All her life, commentator Naomi Shulman has been cautioned by foreign-born relatives: “Don’t forget. Democracy is fragile.” It’s advice that’s somehow been easy for her to dismiss. Until now, she says.
The other morning, I heard Marty Walsh speaking in his unmistakable Boston accent. ‘You are safe,’ he said. He was speaking directly to the city’s immigrant population, which in recent days has had reason to feel nervous. The president has ordered a new border wall, refused refugees from war-torn areas, banned immigration from certain Muslim countries and — notably for cities like Boston and Northampton, where I live — denied federal funds for sanctuary cities, cities that refuse to go after illegal immigrants without due cause.
The morning after the election, my daughter Stella asked if the president elect was going to start deporting people.
‘You are safe,’ I said, as Walsh did recently. ‘We’re citizens,’ I added, ‘and here in Northampton, others don’t need to worry either.’
But I felt a creeping fear; a fear embedded in my DNA. My father’s mother arrived in the United States in the 1930s with her sister Stella, for whom my daughter is named. Her brothers stayed in Europe. The sisters lived; the brothers did not. My mother, born in Munich in 1934, arrived in New York City as a refugee in 1946.
My family history follows me wherever I go. History follows all of us, really. ‘You are safe’ are words I cannot say as a mother without trying to make sure they’re true.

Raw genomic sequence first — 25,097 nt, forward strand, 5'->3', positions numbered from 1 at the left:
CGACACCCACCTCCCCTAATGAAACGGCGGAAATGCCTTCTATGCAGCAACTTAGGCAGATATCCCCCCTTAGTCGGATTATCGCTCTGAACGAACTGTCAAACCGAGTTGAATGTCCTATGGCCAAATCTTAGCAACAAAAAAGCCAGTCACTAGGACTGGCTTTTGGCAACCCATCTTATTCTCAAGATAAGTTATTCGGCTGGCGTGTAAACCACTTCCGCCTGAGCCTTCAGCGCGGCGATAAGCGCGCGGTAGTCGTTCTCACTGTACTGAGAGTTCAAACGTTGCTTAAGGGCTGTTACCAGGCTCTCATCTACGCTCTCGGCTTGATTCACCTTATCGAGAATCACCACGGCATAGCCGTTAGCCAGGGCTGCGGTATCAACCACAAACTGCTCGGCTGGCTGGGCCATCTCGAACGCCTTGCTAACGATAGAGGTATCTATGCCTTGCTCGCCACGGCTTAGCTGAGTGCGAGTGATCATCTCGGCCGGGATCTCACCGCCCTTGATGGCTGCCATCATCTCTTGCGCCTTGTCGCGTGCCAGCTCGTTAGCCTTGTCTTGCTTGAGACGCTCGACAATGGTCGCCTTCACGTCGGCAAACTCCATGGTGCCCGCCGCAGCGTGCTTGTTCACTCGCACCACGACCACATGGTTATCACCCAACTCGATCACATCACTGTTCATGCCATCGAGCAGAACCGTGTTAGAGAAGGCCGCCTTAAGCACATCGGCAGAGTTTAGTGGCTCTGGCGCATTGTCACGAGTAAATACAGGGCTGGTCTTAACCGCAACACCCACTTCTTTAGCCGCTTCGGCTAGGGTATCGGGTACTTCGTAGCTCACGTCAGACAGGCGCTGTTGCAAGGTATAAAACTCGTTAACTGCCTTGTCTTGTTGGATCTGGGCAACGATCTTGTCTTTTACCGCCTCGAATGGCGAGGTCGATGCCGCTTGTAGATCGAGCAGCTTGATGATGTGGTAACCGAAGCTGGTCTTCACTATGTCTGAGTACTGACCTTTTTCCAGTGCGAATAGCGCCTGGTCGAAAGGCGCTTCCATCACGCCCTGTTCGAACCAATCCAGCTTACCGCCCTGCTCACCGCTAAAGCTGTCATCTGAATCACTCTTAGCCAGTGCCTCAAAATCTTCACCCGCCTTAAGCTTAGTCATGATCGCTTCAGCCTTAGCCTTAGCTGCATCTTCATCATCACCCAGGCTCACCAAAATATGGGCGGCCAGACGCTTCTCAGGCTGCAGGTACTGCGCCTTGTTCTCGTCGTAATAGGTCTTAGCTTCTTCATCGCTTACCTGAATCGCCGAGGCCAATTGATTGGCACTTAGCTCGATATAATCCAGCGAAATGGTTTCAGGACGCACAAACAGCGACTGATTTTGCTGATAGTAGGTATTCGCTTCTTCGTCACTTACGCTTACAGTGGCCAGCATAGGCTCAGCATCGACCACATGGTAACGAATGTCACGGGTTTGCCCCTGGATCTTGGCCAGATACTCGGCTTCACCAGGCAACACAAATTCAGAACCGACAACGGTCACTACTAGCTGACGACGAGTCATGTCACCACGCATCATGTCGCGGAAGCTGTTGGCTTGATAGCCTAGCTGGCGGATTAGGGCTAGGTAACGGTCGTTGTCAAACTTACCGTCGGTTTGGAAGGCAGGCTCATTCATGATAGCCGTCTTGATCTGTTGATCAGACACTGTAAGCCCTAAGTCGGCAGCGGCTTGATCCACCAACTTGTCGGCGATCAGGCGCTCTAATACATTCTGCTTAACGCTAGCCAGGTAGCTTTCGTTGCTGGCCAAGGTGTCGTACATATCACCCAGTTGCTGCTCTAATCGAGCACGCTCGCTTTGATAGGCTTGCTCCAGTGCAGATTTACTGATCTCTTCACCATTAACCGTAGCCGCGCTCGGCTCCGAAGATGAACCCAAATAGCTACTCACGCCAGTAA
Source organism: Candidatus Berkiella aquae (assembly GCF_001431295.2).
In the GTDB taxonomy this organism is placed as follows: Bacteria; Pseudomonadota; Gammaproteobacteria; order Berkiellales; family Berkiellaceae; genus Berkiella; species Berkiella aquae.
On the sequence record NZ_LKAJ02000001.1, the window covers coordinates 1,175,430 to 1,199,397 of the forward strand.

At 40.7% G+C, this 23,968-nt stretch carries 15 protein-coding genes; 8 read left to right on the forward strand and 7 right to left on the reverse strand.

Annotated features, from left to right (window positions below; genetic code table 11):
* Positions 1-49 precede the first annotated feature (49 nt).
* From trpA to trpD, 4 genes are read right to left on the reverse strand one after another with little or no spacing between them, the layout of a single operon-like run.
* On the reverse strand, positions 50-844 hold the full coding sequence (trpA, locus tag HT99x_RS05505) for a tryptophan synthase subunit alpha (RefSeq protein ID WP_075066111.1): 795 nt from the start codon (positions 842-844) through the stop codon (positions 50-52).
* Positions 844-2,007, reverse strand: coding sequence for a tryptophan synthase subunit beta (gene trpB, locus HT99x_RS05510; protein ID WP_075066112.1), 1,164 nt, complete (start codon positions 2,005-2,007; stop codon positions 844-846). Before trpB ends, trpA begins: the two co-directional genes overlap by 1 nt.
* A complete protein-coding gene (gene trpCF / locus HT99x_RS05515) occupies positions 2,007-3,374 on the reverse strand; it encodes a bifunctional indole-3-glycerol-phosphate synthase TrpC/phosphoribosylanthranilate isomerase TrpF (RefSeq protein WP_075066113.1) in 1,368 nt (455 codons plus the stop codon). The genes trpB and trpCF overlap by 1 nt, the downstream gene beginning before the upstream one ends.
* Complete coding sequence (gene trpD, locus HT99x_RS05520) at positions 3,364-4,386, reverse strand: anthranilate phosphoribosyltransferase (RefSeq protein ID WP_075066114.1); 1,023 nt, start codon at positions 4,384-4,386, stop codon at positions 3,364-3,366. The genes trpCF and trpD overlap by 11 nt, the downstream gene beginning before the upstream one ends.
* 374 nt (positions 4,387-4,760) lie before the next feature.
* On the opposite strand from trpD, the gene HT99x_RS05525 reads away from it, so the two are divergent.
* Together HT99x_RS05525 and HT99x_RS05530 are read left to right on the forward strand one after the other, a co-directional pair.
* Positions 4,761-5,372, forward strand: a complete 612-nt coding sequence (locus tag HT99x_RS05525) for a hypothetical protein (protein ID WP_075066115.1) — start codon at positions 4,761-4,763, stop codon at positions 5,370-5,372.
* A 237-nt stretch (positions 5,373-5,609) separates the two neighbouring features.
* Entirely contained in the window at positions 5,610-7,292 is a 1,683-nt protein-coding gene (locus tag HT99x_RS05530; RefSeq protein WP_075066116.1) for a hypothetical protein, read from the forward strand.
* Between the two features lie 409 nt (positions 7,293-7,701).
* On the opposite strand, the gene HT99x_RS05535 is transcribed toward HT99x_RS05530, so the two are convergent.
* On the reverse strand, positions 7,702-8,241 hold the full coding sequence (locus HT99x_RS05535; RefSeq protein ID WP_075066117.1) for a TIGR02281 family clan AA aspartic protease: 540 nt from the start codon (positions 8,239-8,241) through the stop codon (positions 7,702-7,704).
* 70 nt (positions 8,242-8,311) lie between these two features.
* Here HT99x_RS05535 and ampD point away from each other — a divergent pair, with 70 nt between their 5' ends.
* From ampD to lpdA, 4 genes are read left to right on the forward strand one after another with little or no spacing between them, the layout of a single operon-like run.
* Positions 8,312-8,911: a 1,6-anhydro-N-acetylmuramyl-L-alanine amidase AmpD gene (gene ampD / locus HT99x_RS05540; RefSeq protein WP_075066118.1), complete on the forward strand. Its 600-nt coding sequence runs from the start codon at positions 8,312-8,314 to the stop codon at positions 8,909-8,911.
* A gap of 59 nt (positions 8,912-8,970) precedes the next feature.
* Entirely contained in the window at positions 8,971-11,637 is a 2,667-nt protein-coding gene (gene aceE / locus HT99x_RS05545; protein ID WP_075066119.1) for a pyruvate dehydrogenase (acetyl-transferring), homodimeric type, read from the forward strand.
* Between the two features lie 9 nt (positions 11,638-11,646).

So, along with so many other, I’ve begun taking action — calling legislators, giving to organizations I care about, taking to the streets, shouting, ‘This is what democracy looks like.’
But then the new administration went into high gear. Executive orders were signed with dizzying speed. The wall. The ban. The freeze. After the noisiness of the march, the enforced silence of one governmental agency after the next.
Walsh’s voice cut through that silence. ‘We will not be intimidated…We have each other’s backs,’ he said. ‘We have the Constitution of the United States of America on our side.’
Our new administration has taken foreboding, unprecedented steps. But we have also been reminded what democracy looks and sounds like. It sounds like Mayor Walsh’s thick Boston accent. And it looks like my daughter marching down the street, her hair glinting in the sun.
‘You are safe’ are words we can back up with action. History need not be destiny.”
Commentator Naomi Shulman is a writer living in Northampton, Massachusetts.